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time to make the doughnuts

this is my "brently is excited" post, so be prepared and please read each sentence in an internal voice that is both breathless and filled with expectation. muchas gracias!

first and formost - my iPod is not only in the country, but is in Houston! i am hoping FedEx delievers it today while i am at work; that way i can spend all weekend trying to fill that bad boy up! 30GB is a lot of MP3s. mmmmmmm, MP3s!

next up - Cracker has a new CD out, which is a re-recording of their old hits, with Leftover Salmon backing them up. as one Amazon reviewer puts it, its a "a mind-tingling alt-rock meets bluegrass" sound! i will be buying this shortly!

/. had a link to an excellent article on software development and artists. it is a long read but makes some keen insights. here are a few of the salient points that stuck out to me:

As far as I can tell, the way they taught me to program in college was all wrong. You should figure out programs as you're writing them, just as writers and painters and architects do.
Big companies want to decrease the standard deviation of design outcomes because they want to avoid disasters. But when you damp oscillations, you lose the high points as well as the low. This is not a problem for big companies, because they don't win by making great products. Big companies win by sucking less than other big companies.
I think the answer to this problem, in the case of software, is a concept known to nearly all makers: the day job. This phrase began with musicians, who perform at night. More generally, it means that you have one kind of work you do for money, and another for love.
Empathy is probably the single most important difference between a good hacker and a great one. Some hackers are quite smart, but when it comes to empathy are practically solipsists. It's hard for such people to design great software, because they can't see things from the user's point of view.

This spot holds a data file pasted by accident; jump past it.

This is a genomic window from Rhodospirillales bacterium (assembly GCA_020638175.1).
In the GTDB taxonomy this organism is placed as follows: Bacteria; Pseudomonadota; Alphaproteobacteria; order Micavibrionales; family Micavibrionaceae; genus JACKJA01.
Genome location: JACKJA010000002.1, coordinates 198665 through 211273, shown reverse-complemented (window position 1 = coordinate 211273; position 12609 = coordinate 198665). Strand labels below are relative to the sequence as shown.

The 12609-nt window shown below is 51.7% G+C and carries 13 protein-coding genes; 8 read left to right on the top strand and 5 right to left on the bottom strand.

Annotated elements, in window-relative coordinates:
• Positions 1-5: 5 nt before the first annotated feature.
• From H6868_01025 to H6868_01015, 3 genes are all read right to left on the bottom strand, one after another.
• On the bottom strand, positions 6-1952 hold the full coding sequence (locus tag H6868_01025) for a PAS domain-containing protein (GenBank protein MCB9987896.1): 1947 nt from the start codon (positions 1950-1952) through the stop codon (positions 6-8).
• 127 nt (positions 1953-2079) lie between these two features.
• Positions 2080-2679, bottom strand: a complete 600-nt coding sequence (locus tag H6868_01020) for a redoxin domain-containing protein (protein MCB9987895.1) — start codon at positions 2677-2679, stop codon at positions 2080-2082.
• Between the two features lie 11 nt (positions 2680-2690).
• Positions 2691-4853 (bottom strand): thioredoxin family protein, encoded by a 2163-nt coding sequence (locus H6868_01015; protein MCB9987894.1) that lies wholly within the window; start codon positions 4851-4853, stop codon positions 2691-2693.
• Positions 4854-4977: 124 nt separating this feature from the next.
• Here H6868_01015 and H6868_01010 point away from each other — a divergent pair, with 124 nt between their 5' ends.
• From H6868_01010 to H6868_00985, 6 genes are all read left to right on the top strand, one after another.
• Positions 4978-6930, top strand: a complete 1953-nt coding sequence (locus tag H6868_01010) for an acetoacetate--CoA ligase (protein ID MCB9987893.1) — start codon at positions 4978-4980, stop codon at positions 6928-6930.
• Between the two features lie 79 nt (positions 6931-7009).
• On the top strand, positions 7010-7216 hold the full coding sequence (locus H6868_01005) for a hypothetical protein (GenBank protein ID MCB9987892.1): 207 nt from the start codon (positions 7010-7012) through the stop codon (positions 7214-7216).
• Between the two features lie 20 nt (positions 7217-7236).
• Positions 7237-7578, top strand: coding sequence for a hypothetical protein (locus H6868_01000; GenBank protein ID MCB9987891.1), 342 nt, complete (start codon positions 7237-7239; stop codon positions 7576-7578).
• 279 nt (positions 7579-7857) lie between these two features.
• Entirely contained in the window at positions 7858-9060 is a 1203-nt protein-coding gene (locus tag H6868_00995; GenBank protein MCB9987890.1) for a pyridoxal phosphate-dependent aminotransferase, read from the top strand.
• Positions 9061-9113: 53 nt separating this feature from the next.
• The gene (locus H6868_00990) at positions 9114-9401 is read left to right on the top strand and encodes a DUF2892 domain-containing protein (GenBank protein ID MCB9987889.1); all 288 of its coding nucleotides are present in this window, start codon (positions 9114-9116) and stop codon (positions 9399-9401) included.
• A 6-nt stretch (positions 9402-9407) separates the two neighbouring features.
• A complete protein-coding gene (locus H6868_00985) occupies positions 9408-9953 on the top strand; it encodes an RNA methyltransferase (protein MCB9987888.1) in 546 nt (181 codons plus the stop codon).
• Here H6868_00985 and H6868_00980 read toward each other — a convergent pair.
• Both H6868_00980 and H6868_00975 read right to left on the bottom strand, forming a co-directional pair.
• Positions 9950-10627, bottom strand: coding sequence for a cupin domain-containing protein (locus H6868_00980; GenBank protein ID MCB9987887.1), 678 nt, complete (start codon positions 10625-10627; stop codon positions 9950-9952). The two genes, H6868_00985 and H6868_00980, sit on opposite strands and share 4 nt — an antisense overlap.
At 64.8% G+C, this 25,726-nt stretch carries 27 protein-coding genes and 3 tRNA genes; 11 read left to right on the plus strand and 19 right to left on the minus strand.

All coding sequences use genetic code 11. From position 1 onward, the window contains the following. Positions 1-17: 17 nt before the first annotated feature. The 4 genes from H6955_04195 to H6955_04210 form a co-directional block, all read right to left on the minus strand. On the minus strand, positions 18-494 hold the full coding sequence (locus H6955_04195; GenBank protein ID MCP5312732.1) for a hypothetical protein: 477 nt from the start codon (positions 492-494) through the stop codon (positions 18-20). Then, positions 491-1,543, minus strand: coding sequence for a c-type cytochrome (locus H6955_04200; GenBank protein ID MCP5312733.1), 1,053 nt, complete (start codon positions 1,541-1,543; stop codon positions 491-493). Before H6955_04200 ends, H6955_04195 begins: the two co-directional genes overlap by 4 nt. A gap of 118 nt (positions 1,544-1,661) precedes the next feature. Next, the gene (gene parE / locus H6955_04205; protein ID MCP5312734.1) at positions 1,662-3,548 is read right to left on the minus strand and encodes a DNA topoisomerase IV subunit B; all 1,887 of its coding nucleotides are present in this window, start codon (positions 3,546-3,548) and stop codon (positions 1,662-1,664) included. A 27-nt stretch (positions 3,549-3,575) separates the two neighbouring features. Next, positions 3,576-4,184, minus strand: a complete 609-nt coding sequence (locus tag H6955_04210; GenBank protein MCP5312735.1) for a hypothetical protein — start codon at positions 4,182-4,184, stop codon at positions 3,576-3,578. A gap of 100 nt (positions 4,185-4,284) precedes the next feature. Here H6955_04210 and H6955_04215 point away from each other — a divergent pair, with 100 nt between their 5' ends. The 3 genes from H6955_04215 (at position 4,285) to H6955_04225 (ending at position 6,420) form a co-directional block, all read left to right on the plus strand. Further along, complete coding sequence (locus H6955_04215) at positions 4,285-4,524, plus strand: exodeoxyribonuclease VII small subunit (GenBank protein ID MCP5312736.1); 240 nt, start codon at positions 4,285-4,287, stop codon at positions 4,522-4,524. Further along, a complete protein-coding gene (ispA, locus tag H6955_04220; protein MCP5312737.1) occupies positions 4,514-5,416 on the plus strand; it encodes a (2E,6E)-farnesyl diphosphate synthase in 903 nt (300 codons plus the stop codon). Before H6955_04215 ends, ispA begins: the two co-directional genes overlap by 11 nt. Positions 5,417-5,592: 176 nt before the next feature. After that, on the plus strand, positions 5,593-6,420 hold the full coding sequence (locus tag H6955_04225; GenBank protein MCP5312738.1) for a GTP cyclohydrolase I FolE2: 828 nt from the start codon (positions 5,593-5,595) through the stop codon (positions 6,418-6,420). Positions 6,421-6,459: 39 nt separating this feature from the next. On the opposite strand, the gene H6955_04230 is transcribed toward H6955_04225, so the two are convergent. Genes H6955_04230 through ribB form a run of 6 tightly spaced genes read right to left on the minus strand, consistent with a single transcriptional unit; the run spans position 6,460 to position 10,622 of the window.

it's a good article. i highly recommend reading it when you can set aside some time.

here is an interesting blurb about downloading music and sell-through. what stands out is this:

Nielsen//NetRatings reports that nearly 31 million active Internet users,or 22 percent of the active Internet population ages 18 years old and up,downloaded music in the past 30 days and 71 percent of this audience purchased music in the past three months.

now that doesn't say that they purchased what they downloaded, but it does say that 22 million active internet users bought music in that three month period. 22 million! that is a lot of music buyers! so while i can't say this refutes the RIAA's numbers, it certainly is an interesting piece of information.

well, hope that is enough to get you through your friday. hopefully this weekend i will have something new and fun to play with! i will of course post pics, impressions, and gleeful banter. heh.


Replies: 1 Comment

Oh, screw you and your 30GB iPOD!!

My first iPOD didn't work and I had to return it. Hopefully you won't have to send yours back--heh heh!

That would blow.

(chuckles all around)

Nah, seriously--you will love it. A guy at work just told me Apple is working on a Windows version of iTunes, so that's good. From my experience, MusicMatch is okay, but could be a lot better. I don't mind using iTunes at all--I just wish the damn iPODs worked on both Mac and PCs.

I have MusicMatch on my laptop, and actually used it to burn a CD the other day. Seemed to work fine. And it's not a full version either.

Anyway, let me know how your new iPOD is. I'll be out of town this weekend but will check my Hotmail from time to time.

otterco said @ 05/09/2003 10:44 AM CST

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